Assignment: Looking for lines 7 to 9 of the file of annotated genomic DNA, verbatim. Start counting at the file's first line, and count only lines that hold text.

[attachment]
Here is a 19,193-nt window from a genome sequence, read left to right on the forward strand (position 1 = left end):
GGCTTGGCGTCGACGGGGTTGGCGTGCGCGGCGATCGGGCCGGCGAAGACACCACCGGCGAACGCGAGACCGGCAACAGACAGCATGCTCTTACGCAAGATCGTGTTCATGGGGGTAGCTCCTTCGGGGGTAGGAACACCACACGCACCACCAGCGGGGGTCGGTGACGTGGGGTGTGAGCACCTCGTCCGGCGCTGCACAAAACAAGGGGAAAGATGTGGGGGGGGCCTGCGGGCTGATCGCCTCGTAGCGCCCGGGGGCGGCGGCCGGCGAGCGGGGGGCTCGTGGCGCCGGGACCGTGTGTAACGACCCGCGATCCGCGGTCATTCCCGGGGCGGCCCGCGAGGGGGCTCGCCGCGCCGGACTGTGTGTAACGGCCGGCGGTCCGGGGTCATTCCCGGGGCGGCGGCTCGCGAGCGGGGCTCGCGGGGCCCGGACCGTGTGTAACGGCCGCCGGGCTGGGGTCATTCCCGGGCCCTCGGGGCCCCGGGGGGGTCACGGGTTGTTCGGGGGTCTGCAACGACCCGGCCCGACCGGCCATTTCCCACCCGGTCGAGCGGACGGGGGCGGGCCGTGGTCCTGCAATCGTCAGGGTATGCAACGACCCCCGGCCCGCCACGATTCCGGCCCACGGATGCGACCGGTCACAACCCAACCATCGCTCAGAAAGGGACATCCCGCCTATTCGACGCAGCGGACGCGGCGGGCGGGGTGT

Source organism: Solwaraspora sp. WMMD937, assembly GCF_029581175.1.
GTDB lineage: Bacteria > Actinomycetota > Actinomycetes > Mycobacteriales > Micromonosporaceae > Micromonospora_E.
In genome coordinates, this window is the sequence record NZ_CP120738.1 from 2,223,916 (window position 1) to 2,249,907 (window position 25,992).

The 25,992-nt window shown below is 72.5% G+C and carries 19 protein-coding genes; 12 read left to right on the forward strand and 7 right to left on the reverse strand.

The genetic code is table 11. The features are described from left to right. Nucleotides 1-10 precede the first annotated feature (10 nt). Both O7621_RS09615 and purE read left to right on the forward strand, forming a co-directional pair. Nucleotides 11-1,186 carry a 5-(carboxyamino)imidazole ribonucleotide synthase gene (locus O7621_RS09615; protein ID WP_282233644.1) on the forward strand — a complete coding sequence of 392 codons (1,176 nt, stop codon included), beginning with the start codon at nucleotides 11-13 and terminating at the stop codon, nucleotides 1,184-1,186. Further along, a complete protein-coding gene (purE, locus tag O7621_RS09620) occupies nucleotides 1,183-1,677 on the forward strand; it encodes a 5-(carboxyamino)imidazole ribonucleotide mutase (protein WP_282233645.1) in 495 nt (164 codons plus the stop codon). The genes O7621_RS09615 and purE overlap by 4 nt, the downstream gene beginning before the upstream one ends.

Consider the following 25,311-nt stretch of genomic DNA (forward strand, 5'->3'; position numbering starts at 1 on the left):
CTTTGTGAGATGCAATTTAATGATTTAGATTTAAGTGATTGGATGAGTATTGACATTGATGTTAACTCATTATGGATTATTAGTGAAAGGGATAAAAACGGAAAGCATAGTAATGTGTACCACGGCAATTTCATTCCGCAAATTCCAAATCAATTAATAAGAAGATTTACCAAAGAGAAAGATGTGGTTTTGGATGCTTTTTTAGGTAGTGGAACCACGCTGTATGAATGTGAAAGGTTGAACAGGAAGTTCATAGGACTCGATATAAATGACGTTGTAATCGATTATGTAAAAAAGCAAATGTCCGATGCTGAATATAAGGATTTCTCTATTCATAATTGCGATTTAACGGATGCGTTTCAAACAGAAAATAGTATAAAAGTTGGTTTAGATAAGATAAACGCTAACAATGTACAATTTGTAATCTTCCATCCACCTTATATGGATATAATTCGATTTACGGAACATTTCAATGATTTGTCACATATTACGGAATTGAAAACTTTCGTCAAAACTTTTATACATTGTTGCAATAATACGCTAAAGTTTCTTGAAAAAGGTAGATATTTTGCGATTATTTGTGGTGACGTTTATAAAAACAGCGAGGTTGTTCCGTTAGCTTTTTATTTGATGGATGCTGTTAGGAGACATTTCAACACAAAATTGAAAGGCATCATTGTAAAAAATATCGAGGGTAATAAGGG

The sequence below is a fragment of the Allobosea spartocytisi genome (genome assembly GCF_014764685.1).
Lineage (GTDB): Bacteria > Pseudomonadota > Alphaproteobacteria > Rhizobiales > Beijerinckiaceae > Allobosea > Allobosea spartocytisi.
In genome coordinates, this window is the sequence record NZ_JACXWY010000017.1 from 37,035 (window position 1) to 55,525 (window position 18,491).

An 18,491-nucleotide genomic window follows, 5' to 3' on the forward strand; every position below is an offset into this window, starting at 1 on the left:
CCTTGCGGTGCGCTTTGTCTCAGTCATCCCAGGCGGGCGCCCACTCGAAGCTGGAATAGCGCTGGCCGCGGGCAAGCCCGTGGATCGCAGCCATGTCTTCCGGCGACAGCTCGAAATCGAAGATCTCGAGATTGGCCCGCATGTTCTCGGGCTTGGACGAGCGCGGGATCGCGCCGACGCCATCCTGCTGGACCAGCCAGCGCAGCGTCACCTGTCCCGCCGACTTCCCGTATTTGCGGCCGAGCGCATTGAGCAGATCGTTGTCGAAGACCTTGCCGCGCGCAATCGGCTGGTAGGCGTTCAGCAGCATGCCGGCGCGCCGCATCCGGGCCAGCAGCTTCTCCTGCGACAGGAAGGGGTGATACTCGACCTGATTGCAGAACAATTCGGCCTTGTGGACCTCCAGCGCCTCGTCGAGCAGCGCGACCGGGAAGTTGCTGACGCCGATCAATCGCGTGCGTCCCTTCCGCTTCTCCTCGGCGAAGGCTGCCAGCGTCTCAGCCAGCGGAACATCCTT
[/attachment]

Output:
The genetic code is table 11. The features are described from left to right. Nucleotides 1-10 precede the first annotated feature (10 nt). Both O7621_RS09615 and purE read left to right on the forward strand, forming a co-directional pair. Nucleotides 11-1,186 carry a 5-(carboxyamino)imidazole ribonucleotide synthase gene (locus O7621_RS09615; protein ID WP_282233644.1) on the forward strand — a complete coding sequence of 392 codons (1,176 nt, stop codon included), beginning with the start codon at nucleotides 11-13 and terminating at the stop codon, nucleotides 1,184-1,186. Further along, a complete protein-coding gene (purE, locus tag O7621_RS09620) occupies nucleotides 1,183-1,677 on the forward strand; it encodes a 5-(carboxyamino)imidazole ribonucleotide mutase (protein WP_282233645.1) in 495 nt (164 codons plus the stop codon). The genes O7621_RS09615 and purE overlap by 4 nt, the downstream gene beginning before the upstream one ends.

Consider the following 25,311-nt stretch of genomic DNA (forward strand, 5'->3'; position numbering starts at 1 on the left):
CTTTGTGAGATGCAATTTAATGATTTAGATTTAAGTGATTGGATGAGTATTGACATTGATGTTAACTCATTATGGATTATTAGTGAAAGGGATAAAAACGGAAAGCATAGTAATGTGTACCACGGCAATTTCATTCCGCAAATTCCAAATCAATTAATAAGAAGATTTACCAAAGAGAAAGATGTGGTTTTGGATGCTTTTTTAGGTAGTGGAACCACGCTGTATGAATGTGAAAGGTTGAACAGGAAGTTCATAGGACTCGATATAAATGACGTTGTAATCGATTATGTAAAAAAGCAAATGTCCGATGCTGAATATAAGGATTTCTCTATTCATAATTGCGATTTAACGGATGCGTTTCAAACAGAAAATAGTATAAAAGTTGGTTTAGATAAGATAAACGCTAACAATGTACAATTTGTAATCTTCCATCCACCTTATATGGATATAATTCGATTTACGGAACATTTCAATGATTTGTCACATATTACGGAATTGAAAACTTTCGTCAAAACTTTTATACATTGTTGCAATAATACGCTAAAGTTTCTTGAAAAAGGTAGATATTTTGCGATTATTTGTGGTGACGTTTATAAAAACAGCGAGGTTGTTCCGTTAGCTTTTTATTTGATGGATGCTGTTAGGAGACATTTCAACACAAAATTGAAAGGCATCATTGTAAAAAATATCGAGGGTAATAAGGG